Vegan Butter Chicken (Murgh Makhani)

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This vegan butter chicken (murgh makhani) is a delicious lightly-spiced combination of tangy yoghurt and sweet tomatoes, with butter and cashew cream to add a decadent richness. It’s definitely not an everyday recipe… but it’s perfect for celebrations and special occasions!

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I recently made this show-stopping, protein-packed curry for my oldest friend, Sue, when she recently came over to stay with me. A confirmed omnivore and self-confessed foodie, she absolutely loved this!

Do you remember a little while ago I mentioned in my bagels post that when I was 18, I did some photoshoots with a photographer called Anita Corbin? Anita is currently following-up her 1981 Visible Girls exhibition, with Visible Girls Revisited (the new exhibition is touring Europe for the next three years), and wanted to come over to Slovenia to re-shoot me. Since the VG shoot we did 36 years ago also involved Sue, she came over to Slovenia as well.

Chloe Sevigny Tweeted this – how flimmin’ cool is that? Yes, THE Chloe Sevigny! | ©2017 Anita Corbin

Because I’ve been moving around a lot, although we’d kept in touch, Sue and I hadn’t actually seen each other for around 24 years!

I know, right!

As soon as the doors opened in the arrivals lounge, the past 40 years melted away, and we were our teenage selves again. It was brilliant! We had four days of shooting and hanging out, and I have to tell you that it was the best.

Pretending to be real models at Lake Jasna, Slovenia! | ©2017 Anita Corbin

What is Butter Chicken?

This Punjabi dish is essentially tandoori chicken to which a rich and creamy, buttery tomato-based gravy has been added.

Although tandoors (bell-shaped clay ovens, sunk into the ground) have been used to cook food since the time of the Mughal dynasty (1526-1707), it took one enterprising restaurateur, Kundan Lal Gujral, to put the now world-famous tandoori chicken on the global gastronomy map.

Gujral is also credited with inventing butter chicken at his Moti Mahal restaurant, in Delhi, shortly after the partition of India in 1947.

A traditional tandoor – you can just about see the hot coals at the bottom. As well as cooking food on skewers, naan is slapped onto the wall of the oven for a few minutes to cook. Cool, eh?

There are plenty of amazing vegan substitutes around for chicken and dairy, so if you don’t want to make your own butter or chikkin (as I shall henceforth be calling it!), there are plenty of options available in supermarkets and online.

I actually wrote this recipe almost 20 years ago – or rather, the tandoori marinade part –  when I was volunteering at a primary school in Britain.

The upper school (years 5 & 6) did a world food project one summer, and each of the three classes studied a different part of the world; African countries, India, and The Caribbean. At the end of the summer term, each class dressed in a manner representing the country they’d studied, and performed games, music, dances, and plays relating to each one.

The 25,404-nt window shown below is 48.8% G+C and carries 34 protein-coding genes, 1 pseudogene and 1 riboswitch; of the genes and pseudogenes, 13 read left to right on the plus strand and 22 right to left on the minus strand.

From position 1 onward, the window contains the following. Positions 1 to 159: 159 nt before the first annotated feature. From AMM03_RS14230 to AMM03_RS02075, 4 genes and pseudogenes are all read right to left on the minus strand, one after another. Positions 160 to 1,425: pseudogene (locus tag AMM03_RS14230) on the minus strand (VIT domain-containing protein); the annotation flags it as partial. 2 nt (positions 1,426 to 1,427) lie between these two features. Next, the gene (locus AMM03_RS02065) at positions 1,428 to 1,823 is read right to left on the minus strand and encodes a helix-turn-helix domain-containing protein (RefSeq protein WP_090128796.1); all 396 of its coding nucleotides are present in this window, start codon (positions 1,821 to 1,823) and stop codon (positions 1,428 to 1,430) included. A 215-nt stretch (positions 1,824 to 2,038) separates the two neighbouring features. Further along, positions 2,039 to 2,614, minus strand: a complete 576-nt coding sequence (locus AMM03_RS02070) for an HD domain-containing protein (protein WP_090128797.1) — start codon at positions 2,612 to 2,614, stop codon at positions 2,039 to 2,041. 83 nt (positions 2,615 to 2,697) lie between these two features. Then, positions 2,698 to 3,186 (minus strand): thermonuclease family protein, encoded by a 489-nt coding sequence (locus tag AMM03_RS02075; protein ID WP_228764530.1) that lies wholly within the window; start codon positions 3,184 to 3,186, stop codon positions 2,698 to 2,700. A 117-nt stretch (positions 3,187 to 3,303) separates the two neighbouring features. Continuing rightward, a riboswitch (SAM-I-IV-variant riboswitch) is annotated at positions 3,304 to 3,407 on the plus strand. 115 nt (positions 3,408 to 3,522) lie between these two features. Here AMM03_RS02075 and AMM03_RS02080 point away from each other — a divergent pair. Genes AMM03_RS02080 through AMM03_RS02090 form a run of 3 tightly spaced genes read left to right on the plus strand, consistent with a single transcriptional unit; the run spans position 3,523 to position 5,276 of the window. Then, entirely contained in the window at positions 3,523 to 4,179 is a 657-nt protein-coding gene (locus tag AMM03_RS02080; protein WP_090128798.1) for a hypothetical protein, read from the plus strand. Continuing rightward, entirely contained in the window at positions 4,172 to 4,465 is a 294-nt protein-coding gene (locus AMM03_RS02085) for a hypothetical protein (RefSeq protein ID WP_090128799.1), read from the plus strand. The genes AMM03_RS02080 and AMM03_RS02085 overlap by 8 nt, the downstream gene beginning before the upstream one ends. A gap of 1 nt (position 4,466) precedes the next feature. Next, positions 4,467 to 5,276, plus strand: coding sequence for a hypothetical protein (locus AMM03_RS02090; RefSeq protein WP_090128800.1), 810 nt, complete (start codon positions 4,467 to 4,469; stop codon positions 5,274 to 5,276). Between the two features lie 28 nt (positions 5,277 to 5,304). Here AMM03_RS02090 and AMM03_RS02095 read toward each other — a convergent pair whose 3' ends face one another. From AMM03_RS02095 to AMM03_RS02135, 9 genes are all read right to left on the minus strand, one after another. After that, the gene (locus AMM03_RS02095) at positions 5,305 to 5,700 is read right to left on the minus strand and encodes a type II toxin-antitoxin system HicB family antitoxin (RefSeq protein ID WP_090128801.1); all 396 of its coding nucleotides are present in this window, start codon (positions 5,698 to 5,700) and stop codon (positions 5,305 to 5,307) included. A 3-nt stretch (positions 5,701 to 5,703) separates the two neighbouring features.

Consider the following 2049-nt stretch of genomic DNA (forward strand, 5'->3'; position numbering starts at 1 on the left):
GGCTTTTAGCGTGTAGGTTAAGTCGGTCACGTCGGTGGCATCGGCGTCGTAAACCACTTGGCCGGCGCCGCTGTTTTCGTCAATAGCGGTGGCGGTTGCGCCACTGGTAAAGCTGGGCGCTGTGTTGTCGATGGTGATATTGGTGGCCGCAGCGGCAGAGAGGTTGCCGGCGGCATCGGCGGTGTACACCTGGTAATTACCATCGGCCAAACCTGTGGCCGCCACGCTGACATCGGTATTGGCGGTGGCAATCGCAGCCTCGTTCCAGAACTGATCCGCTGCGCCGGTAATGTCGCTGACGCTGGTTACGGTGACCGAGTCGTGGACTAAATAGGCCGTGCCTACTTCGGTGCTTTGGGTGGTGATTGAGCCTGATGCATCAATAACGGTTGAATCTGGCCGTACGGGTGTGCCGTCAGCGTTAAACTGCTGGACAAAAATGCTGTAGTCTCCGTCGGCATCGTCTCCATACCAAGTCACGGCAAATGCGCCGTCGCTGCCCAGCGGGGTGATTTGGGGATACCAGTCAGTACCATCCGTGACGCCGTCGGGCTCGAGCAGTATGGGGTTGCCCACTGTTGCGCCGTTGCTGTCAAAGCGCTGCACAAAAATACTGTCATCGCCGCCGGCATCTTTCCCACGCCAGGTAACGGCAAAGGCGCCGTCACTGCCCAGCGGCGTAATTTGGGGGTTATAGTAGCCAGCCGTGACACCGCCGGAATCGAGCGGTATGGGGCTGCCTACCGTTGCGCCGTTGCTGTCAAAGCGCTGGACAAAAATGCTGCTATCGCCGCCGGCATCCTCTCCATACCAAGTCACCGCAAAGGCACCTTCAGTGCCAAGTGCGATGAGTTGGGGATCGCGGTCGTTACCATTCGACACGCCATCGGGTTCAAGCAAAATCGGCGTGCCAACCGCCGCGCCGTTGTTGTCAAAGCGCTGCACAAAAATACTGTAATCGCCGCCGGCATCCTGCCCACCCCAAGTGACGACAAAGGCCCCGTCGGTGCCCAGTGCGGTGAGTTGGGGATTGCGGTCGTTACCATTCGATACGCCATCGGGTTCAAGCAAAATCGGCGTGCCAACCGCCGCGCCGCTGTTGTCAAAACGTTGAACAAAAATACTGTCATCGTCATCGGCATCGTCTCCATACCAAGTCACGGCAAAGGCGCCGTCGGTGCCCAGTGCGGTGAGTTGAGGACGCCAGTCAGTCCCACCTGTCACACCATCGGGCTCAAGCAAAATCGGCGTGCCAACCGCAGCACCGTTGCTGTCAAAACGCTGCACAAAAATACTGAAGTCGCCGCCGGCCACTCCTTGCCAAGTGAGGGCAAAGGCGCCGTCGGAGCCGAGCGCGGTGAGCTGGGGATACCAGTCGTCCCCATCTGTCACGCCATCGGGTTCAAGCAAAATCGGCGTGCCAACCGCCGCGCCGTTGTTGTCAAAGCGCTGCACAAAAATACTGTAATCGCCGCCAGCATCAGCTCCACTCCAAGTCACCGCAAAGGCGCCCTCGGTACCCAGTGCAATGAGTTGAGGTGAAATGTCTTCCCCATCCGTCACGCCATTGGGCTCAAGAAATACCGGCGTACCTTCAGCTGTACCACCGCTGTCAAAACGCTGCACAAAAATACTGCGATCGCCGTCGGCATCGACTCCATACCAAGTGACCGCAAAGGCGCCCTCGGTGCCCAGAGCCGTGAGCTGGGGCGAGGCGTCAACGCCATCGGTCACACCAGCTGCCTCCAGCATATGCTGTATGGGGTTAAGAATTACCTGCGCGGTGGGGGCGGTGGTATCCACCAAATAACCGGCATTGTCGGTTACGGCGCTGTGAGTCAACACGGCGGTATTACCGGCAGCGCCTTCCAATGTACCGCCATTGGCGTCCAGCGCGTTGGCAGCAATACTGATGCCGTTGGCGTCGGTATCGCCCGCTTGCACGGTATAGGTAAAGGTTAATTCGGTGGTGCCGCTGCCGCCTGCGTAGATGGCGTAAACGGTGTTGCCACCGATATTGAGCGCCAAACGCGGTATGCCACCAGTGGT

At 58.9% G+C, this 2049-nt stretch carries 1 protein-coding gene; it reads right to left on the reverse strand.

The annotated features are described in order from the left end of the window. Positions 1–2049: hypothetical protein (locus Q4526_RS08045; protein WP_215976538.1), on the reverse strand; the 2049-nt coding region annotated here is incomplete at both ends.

We invited parents, helpers, and school governors on each of the last three Fridays of term to come and sample some typical food. This is one of the recipes I devised… although at the time, it didn’t involve seitan, it was for chicken. It proved to be a great hit with pupils and adults alike, and the kids loved cooking it too.

Obviously, this is a scaled-down version – the original was for 120 people! I’ve also updated it to reflect my somewhat more authentic knowledge and experience of cooking Indian food.

I’m sorry these aren’t better quality photos; it was 1998, and I didn’t have a digital camera. I didn’t even know anyone who did, actually. As well as putting together recipes and menus for the Africa and India projects (and running the cooking workshops), I also painted the windows of the two classrooms. The Taj Mahal is self-explanatory but for Africa, I painted a jungle, and because it looked out over a plant-filled quad, I painted some animals onto hardboard, and got the school caretaker to cut them out and mount them on battens so that they could be stuck into the ground. From the classroom window, they looked pretty cool!

Making Vegan Murgh Makhani

It may look like a lot of ingredients and steps but like all Indian food, this vegan butter chicken is actually incredibly simple to make, although it does take a little bit of time to prep.

If you’ve made any of my other Indian recipes, however, you’ll know that the basics don’t really change much. The main difference with this dish is that the chikkin is marinated and grilled before being added to the gravy, which is really what takes the time. But it’s mostly inactive time, not time you need to spend slaving over a hot stove!

If you like this vegan butter chicken recipe, why not check out these other Indian yums while you’re here?

Vegan Butter Chicken


  • mildly-spiced
  • rich
  • creamy
  • tangy
  • packed with protein
  • full of vitamins
  • easy to make
  • satisfying
  • filling
  • delicious
  • incredibly more-ish!

Everyone I’ve ever cooked this for loves it – I bet you will too! Why not serve it with some of my vegan naan?

Enjoy this vegan butter chicken!

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